Charlotte City Council

Backers of a bid to bring Major League Soccer to Charlotte say they're pushing ahead, despite the county commission's decision this week not to contribute funding for a new stadium near uptown.  A statement sent on behalf of MLS4CLT says:

Supporters of more funding for parks and greenways waved signs at Wednesday's county commission meeting.
David Boraks / WFAE

In a big blow to Charlotte's bid for a Major League Soccer team, the Mecklenburg County Commission voted 5-3 Wednesday night not to help fund a new stadium near uptown. Instead, under a motion put forward by stadium opponents, they voted to fund long-delayed parks projects, and to offer the county-owned Memorial Stadium to the city of Charlotte. 

City of Charlotte Twitter

Carlenia Ivory, a longtime educator, organizer, and community advocate in Charlotte, was sworn in Tuesday as District 2 representative on Charlotte City Council.

Ivory, 66, succeeds Al Austin, who prematurely stepped down this month to take a job with the state Department of Transportation.

Charlotte City Council members will vote Monday night on allowing the sale of beer, wine and mixed drinks on Sundays beginning at 10:00 a.m. Cities and counties across North Carolina have been voting on the issue since Governor Roy Cooper last month signed a bill to modify the state's previous ban on alcohol sales before noon on Sundays.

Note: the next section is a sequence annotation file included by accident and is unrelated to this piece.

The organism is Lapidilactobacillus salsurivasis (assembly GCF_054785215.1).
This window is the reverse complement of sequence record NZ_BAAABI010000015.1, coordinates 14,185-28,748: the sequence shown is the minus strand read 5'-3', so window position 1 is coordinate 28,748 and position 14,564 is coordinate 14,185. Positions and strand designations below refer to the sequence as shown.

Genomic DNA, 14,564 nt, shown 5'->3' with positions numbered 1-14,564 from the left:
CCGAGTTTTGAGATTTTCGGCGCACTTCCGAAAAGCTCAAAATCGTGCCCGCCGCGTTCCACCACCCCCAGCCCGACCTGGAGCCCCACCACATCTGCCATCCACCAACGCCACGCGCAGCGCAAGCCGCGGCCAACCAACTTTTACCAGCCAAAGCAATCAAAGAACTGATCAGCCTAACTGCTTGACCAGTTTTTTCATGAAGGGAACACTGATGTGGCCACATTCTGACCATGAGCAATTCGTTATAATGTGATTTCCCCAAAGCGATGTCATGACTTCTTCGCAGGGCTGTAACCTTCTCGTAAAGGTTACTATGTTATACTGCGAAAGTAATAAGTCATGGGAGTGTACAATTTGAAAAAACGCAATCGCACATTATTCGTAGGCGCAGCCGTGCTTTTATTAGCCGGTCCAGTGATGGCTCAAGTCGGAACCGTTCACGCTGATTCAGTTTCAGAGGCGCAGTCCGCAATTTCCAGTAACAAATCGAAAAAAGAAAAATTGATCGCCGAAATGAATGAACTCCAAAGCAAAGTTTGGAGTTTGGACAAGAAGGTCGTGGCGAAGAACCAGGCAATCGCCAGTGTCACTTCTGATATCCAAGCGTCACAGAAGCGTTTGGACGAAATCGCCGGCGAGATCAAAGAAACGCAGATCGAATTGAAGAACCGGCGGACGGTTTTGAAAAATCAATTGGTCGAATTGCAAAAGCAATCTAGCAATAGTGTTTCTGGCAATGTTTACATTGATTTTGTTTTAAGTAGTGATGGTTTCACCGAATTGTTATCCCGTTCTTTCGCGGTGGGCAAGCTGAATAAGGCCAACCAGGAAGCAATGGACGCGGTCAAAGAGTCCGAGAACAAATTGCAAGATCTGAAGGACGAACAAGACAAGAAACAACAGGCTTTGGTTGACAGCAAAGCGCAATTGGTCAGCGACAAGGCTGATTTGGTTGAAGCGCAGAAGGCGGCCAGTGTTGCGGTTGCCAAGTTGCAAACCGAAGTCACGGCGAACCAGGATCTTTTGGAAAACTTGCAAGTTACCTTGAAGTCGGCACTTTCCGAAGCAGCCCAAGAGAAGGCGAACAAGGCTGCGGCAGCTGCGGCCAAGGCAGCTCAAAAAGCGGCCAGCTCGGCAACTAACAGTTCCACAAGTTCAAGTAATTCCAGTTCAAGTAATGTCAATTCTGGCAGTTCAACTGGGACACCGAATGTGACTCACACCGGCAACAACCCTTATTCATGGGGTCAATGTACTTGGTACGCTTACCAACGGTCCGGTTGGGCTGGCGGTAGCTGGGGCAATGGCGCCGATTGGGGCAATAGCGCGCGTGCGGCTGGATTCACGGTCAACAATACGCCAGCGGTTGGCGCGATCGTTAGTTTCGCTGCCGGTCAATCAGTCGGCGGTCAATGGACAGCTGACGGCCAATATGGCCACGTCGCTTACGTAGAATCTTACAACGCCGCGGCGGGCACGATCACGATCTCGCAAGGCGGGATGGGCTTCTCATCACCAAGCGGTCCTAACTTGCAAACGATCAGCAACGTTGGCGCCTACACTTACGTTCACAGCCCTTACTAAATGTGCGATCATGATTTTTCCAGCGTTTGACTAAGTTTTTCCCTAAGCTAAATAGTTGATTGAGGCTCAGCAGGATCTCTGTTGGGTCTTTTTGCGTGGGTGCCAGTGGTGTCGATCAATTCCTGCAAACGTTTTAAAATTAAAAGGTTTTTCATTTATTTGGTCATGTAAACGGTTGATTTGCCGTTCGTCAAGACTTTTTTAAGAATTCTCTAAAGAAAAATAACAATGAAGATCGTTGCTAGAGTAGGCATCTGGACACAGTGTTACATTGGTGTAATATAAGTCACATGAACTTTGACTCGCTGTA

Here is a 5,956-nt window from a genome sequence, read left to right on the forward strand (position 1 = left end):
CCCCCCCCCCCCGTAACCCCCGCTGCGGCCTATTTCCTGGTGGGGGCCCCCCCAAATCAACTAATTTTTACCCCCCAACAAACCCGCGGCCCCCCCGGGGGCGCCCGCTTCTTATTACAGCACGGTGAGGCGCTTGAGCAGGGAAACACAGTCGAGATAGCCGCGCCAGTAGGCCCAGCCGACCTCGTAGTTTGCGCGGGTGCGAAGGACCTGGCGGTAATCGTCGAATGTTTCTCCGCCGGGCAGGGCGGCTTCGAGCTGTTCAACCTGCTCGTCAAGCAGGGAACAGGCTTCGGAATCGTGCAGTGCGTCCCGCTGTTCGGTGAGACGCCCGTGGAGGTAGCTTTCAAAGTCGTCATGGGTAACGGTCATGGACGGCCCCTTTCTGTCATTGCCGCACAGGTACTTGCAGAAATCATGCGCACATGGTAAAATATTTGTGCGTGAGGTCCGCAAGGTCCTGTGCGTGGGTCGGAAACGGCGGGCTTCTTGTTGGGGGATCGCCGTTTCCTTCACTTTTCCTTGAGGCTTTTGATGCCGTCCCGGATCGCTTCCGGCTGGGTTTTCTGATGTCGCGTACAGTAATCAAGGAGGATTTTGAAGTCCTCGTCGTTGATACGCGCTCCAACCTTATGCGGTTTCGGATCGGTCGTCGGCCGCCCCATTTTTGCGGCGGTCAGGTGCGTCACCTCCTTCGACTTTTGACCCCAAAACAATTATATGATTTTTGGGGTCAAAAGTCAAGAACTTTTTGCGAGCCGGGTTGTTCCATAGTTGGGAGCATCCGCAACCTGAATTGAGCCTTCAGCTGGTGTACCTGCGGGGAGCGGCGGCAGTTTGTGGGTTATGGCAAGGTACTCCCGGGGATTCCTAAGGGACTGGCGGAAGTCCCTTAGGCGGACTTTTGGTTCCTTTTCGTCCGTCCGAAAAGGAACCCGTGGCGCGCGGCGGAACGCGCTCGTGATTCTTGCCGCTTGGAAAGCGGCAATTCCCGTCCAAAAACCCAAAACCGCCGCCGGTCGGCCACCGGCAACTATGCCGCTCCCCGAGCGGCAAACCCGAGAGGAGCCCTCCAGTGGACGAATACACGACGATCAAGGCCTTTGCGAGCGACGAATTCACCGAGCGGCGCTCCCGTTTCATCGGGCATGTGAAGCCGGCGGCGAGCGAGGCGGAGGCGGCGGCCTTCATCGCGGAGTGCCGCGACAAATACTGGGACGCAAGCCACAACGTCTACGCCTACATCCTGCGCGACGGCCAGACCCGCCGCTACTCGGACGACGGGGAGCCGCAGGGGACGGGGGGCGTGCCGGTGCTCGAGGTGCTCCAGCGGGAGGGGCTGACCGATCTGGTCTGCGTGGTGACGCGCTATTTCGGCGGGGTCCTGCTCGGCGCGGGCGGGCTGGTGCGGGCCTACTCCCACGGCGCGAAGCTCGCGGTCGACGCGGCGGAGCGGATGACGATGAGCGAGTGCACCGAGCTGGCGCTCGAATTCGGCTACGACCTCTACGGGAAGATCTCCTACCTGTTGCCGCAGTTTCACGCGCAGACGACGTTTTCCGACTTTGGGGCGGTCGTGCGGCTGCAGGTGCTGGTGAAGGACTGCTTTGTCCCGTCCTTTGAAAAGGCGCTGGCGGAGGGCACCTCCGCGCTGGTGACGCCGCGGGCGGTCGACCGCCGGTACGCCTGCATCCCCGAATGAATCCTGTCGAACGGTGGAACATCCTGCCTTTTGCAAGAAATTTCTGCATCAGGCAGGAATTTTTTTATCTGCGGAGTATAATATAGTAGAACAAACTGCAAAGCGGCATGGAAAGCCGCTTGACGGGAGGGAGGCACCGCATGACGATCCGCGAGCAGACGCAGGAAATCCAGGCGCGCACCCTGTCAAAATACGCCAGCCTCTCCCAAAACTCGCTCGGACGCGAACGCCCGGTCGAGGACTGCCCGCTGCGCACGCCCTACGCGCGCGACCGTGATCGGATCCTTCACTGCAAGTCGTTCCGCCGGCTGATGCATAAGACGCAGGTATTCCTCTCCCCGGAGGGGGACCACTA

Marcus Smith of MLS4CLT presented his soccer stadium plan to the City Council's Economic Development Committee meeting Thursday.
David Boraks / WFAE

A group hoping to bring a Major League Soccer team to Charlotte asked a City Council committee Thursday for financial help building a new soccer stadium. The Economic Development Committee's chair says any city contribution will be far less than the $44 million originally requested. The leader of the MLS bid says he can work with that.

Major League Soccer officials will be in Charlotte next week for a close-up look at the local bid for an expansion team. But they won't be meeting with county commissioners. That's been canceled after commissioners opposed to county funding for a new stadium demanded the meeting be public.

charlotte soccer stadium
MANICA Architecture/Major League Soccer

Major League Soccer executives will be in Charlotte and Raleigh next week to review competing bids for new franchises and gauge community support for the sport.

Charlotte City Council member Al Austin listened to tributes at Monday's City Council meeting.
David Boraks / WFAE

Twelve candidates have applied to replace Charlotte City Council member Al Austin after he steps down next month. They include a mix of newcomers and longtime residents, millennials, and the man Austin defeated in the Democratic primary two years ago. 

charlotte soccer stadium
MANICA Architecture/Major League Soccer

Backers of a bid to bring Major League Soccer to Charlotte haven't gotten much support at the Charlotte City Council. But next month, the group's request for $45 million to help finance a new stadium will get a hearing before a council subcommittee.

Changes are coming to Charlotte's Citizens Review Board. That's the group which hears appeals of disciplinary decisions involving CMPD officers. The board has been criticized following high-profile police shootings over the past couple of years in which officers weren't punished, such as the killing of Keith Scott last September.

Victims' advocates want more diversity and better training for review board members, two changes the Charlotte City Council adopted Monday night.  

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